Business World

Ghana risks 800,000 cocoa farmers’ ire with subsidies to end

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THE GOVERNMENT of President Nana AkufoAddo in Ghana will struggle to sidestep one of its most difficult decisions since coming to power a year ago: telling a crucial constituen­cy to accept a pay cut.

The New Patriotic Party (NPP)-led government has little choice but to end subsidizin­g the prices it pays to 800,000 farmers, support that will likely cost almost $450 million this season. Ghana Cocoa Board, the industry regulator in the world’s second-biggest producer, is running out of cash with few options for funding left other than to sell short-term debt to local investors at rates as high as 22%.

Justifying a decision to end the support will be tricky. The NPP swept to power in the December 2016 polls after pledging to invest in farms and increase prices. The campaign paid off as the party won the four biggest cocoa-producing regions, compared with only one in the previous election four years earlier.

Farmers are unimpresse­d with the prospect of the government going back on its promises even though internatio­nal prices have slumped by more than a third since the middle of 2016.

“If the government cannot afford to pay for its own loose talking, then it must borrow,” said Michael Acheampong, 37, a cocoa farmer in Kwabeng, about 120 kilometers (75 miles) northwest of the capital, Accra. “To announce a cut after promising to help us is a sacrilegio­us crime. We will not accept that.”

Ghana has little room to support prices even if rising output from new oil fields are supporting an economic revival. While the World Bank forecasts that the economy will expand by 8.3% in 2018, the fastest rate in Africa, the country remains bound by conditions for discipline­d spending that are attached to an almost $1-billion bailout from the Internatio­nal Monetary Fund, agreed to in April 2015.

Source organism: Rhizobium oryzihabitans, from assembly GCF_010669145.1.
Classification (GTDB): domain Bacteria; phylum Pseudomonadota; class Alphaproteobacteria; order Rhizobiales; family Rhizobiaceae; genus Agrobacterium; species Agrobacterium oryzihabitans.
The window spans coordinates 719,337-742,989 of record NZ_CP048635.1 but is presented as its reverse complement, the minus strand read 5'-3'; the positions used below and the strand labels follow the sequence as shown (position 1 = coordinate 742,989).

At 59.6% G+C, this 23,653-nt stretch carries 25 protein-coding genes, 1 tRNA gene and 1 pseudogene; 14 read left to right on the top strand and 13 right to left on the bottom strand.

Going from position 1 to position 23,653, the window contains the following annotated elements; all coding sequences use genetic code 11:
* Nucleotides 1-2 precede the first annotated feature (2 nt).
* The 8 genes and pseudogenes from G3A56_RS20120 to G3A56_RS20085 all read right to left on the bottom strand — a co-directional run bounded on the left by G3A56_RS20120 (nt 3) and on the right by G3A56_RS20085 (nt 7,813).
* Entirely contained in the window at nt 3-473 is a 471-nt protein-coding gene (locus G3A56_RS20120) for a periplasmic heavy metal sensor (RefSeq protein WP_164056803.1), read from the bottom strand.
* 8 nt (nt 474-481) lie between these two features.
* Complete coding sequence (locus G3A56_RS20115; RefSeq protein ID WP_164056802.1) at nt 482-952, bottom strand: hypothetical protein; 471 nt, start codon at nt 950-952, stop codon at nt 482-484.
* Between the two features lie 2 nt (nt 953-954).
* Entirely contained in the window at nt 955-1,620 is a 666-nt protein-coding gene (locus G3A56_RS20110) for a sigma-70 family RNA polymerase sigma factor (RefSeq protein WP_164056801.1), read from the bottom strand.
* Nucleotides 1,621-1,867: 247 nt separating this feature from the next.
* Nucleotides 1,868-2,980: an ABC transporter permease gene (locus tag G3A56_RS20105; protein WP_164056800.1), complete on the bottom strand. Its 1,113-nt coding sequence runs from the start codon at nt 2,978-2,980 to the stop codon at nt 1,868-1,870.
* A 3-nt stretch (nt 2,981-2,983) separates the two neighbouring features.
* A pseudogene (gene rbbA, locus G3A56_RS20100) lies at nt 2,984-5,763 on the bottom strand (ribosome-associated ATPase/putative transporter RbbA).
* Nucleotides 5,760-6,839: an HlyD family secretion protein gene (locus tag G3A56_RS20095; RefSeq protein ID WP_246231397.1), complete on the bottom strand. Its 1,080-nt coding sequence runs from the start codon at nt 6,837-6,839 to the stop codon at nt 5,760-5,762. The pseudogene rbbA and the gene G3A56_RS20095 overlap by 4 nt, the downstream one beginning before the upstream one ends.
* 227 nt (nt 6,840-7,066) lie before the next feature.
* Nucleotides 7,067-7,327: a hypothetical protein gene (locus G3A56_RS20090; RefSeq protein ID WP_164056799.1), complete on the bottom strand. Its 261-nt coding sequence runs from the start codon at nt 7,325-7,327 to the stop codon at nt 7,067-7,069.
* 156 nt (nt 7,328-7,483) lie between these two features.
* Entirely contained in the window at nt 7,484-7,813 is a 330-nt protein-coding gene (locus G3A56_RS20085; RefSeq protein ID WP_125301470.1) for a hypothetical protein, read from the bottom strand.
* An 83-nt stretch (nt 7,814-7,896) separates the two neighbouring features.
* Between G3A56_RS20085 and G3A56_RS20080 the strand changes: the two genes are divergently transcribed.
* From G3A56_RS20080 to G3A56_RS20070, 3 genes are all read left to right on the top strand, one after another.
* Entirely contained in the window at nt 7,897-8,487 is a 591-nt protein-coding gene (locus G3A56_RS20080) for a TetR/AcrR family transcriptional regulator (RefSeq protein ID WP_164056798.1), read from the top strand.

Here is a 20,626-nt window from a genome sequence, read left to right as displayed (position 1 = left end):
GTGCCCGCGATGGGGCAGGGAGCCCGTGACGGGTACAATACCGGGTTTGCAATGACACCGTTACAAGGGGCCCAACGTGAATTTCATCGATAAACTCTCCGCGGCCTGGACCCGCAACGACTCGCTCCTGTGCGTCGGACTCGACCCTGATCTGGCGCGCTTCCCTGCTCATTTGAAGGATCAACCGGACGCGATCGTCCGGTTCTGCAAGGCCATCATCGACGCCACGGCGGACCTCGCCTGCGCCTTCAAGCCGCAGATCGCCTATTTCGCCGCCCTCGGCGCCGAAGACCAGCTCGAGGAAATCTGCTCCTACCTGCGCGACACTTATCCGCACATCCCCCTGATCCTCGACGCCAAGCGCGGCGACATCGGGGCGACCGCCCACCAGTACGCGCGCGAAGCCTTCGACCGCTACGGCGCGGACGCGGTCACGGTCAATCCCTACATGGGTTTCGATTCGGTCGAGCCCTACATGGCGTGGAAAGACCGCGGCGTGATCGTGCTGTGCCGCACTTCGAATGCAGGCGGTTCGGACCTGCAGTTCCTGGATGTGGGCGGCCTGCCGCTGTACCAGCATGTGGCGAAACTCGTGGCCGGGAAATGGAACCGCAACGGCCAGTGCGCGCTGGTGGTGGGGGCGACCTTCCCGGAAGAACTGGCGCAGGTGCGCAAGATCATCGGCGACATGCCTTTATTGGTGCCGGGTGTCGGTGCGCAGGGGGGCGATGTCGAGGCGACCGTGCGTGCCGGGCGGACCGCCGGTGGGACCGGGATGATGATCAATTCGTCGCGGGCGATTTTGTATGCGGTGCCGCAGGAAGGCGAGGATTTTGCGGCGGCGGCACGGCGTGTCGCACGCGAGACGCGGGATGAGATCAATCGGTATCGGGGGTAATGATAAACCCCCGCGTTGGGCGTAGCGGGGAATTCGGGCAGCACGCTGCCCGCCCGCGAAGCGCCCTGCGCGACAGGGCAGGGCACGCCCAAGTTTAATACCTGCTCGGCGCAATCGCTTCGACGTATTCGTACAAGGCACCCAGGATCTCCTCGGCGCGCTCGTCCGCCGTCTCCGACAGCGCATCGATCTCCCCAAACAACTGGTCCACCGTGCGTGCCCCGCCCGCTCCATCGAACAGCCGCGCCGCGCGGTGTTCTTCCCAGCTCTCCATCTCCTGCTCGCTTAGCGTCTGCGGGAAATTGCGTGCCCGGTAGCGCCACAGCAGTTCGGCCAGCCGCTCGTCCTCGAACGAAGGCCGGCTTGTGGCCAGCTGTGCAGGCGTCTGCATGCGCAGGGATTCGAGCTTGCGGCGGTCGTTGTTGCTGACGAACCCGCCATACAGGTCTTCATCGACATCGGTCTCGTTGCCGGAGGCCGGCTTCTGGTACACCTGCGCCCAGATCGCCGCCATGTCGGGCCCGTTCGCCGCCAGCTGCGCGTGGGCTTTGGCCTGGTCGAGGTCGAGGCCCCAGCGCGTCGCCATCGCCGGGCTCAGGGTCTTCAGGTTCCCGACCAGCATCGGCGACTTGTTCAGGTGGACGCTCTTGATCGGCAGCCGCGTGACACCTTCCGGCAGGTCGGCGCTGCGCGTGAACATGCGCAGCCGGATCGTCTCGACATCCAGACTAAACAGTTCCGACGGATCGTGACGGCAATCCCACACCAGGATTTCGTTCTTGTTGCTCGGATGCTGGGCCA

Ghana Cocoa Board is losing the equivalent of about $600 for every metric ton of the 850,000 tons that it plans to purchase this season until September, the regulator said earlier this month. When the next harvest starts, farmers will be paid the equivalent of 70% of the freight-on-board price for cocoa, Deputy Finance Minister Charles Adu Boahen said in January.

London futures contracts for March rose 0.5% to £1,518 ($2,121) per ton at 10:54 a.m., extending this year’s gains for most active contracts to 10%. Ghana has been paying farmers 7,600 cedis per ton ($1,700) since October 2016, an amount which excludes buyers’ fees, domestic and internatio­nal freight costs and commission­s.

The minimum price in Ivory Coast, the biggest producer, is the equivalent of $1,291 per ton.

To get by until next season, Ghana’s regulator will sell as much as 2.5 billion cedis ($559 million) of debt to pay for liabilitie­s and operationa­l costs. It will also be campaignin­g to explain to producers why their payments have to correspond with internatio­nal trends, Boahen said.

“Paying realistic prices for cocoa is long overdue,” Edem Harrison, a research analyst at Frontline Capital Advisors in Accra, said by phone. The government “cannot spend money paying subsidies” and should prioritize spending on infrastruc­ture and other programs that can support growth, he said.—

 ??  ?? AN AGRICULTUR­AL WORKER holds open a cocoa pod.
AN AGRICULTUR­AL WORKER holds open a cocoa pod.

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